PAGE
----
Keep in mind, that organizations like the AMA and the ACS don’t necessarily like CAM. For years, their arguments have been that these practices were unscientific and grounded in a fraudulent view of the body. No practitioner could be regarded as pure and true to their calling as a doctor or scientist if they recognized CAM practices. Evidence for this can be found as far back as 1847 examining the history of the AMA for example. The first alternative subject on which war waged was Homeopathy, and next thereafter, by the turn of the 20th century, was Chiropractic. I would suggest that current medical ethics is still the sworn enemy of CAM, and that doctors who have power don’t want to give it up. For most doctors, selling treatments is still practiced, and it’s all about the business of treatment, really. Tai Chi, and Yoga, and other practices, can help. Most doctors and people who are AMA oriented don’t have much use for alternative or complementary techniques but there are some clinics around the country where they are being actively integrated. Whether you believe in placebo or not, or whether these effects are real to you or not is almost immaterial. The important point is that you think they are helping you. Otherwise they are not worth pursuing. Outfits like the American Cancer Society take a pretty conservative view on treatments and treatment options. They would have you ask questions like “What are the pros and cons of each treatment or procedure?” Or, considering all the advantages and disadvantages, Which option seems to make the most sense to you for your particular breast cancer? Does your medical team agree? The concept of advocate seems to be missing here overall, in my view, because your support team has to consist not only of your oncological team, but also other people who might be able to help you out. The day to day effects on your life of Advanced Cancer cannot be underestimated. If you are a thinking person, you might be spared some of the overarching emotions that come with this kind of diagnosis, but if you are a feeling individual you will soon be overwhelmed, swamped in fact, with reservations and fears. You cannot begin to actively fight your cancer until you decide on what treatment plan is right for you. Ostensibly your doctors will be able to advise you on this issue, but not if they regard you as a hopeless case. It is the truth that in the case of advanced cancer you must become not only your own advocate but your own check on your medical team, otherwise you may get left in the wash, stranded in your kayak, unable to paddle your way out. Participating in your own medical care is essential towards staying alive with an advanced cancer. Sometimes, we can’t, the cancer just overwhelms what body defenses we have, no chemo works, no radiation is effective, and we die. However, sometimes we get lucky. A treatment works, marker numbers go in the right direction, while no cure is possible, the whisper factor kicks in and suddenly it’s a chronic disease, not a death sentence. At this point, in addition to killing the cancer, its all about managing side effects. If anyone asked me, the single most important thing I can do for myself is pain management. It is here that alternative and complementary techniques can assist the best. Coping strategies after cancer diagnosis are all important. Most women, I daresay, would feel emotional upheaval after a diagnosis like mine, and I’m no exception. What is different about me is how I handle it. When the pain is under control, I handle things well. When my pain levels are elevated, I don’t do so well. I’ve never been much of a journaler, either. When I have pain, I don’t like to write. When I don’t have pain, I try to write objectively. Not always possible, but that is the direction I tend to go in. For those who do journal, or find discussion helpful, the ACS posed some questions: Jotting down your feelings can be cathartic. How did you feel when you first found out that you had cancer? The bad kind? Can you complete the statement “I wish that I … “? What is it that you worry about the most? What would make you feel better? When things get to be too much, what do you do? What are your best times? Your worst times? Do you still like yourself? And, amidst all the confusion, there is always the matter of paying the bills. So much of bill pay is involved with insurance. If you don’t have insurance, and I don’t, you can appeal to your hospital as a charity case. I did, and was not disappointed. They chose to give my husband and myself a deep discount, and it has enabled us to get on a payment plan with the hospital, and begin to pay off what we owe. Additional stress generated by “how are we going to pay for this?” is never welcome when the goal is basically staying alive – at least until something in the research forums change and problems in treatment can be solved. No matter which way you turn the events in your life since your diagnosis, you’ll find that it’s all about finding the right things you need to work on your cancer. I was lucky in that chemotherapy was very effective overall. It didn’t have to be that way. I was unlucky in that my body did not spring back and I got induced anemia, I was unlucky in that I got a small brain tumor to deal with, but lucky in the fact that there is a radiation oncologist here who can deal with it, hopefully. Keeping cancer out of my brain is a very good idea. Eventually I may run out of options, but more than likely, hopefully, I won’t.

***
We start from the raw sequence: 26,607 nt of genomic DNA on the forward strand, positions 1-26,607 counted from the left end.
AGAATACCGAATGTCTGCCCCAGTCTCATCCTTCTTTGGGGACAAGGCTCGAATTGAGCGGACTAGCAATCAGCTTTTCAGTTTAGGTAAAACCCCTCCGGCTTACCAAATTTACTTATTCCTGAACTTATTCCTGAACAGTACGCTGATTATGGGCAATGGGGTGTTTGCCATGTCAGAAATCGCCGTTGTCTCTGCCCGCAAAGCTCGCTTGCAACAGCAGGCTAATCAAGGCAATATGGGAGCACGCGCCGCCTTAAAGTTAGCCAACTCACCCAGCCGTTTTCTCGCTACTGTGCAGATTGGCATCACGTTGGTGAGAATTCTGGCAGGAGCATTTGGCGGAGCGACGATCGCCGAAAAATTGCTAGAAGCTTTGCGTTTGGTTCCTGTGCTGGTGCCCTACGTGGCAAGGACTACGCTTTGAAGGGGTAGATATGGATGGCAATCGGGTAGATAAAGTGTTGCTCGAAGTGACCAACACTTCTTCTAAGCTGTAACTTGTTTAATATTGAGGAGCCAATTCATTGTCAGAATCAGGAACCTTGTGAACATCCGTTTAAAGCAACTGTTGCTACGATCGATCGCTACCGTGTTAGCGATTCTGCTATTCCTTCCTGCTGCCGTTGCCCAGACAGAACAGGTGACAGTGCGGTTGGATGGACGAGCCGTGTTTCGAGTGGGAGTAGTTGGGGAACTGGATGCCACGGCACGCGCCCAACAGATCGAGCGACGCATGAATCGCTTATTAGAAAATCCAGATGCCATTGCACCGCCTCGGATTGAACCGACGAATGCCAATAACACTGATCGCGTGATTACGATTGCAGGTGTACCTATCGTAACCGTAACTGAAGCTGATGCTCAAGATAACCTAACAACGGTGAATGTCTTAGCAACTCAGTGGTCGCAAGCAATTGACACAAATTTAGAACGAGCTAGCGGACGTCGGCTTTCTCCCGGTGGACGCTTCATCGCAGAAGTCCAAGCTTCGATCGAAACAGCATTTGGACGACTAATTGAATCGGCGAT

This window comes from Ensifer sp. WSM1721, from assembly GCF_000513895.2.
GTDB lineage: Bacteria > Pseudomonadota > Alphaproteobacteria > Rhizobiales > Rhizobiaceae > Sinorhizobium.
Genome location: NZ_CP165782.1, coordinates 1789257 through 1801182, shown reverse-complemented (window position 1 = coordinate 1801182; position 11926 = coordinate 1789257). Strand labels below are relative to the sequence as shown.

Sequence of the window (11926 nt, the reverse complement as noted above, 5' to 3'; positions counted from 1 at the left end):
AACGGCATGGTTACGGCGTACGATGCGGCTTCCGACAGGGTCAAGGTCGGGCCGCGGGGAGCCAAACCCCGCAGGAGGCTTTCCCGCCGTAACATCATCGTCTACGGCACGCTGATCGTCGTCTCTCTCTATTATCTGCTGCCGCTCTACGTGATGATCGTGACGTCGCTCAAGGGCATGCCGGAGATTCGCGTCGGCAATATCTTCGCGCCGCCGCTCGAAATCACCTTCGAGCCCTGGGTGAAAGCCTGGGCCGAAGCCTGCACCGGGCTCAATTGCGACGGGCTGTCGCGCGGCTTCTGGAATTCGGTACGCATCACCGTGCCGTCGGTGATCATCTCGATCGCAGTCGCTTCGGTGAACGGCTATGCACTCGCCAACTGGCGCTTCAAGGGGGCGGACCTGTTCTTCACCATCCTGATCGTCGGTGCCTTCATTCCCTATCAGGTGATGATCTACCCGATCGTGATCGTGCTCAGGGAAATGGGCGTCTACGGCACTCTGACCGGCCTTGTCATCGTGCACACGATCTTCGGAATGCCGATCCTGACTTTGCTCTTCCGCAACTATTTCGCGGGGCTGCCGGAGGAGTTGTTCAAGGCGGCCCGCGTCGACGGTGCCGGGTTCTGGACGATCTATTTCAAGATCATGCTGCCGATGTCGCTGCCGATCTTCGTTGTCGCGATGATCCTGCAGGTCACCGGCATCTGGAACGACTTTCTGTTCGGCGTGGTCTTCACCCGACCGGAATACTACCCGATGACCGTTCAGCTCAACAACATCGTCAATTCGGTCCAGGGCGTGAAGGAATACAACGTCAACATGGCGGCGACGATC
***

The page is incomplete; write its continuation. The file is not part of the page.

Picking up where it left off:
.. By Princess Joule Watt c. 2009

(Leane Roffey Line, PhD, DO)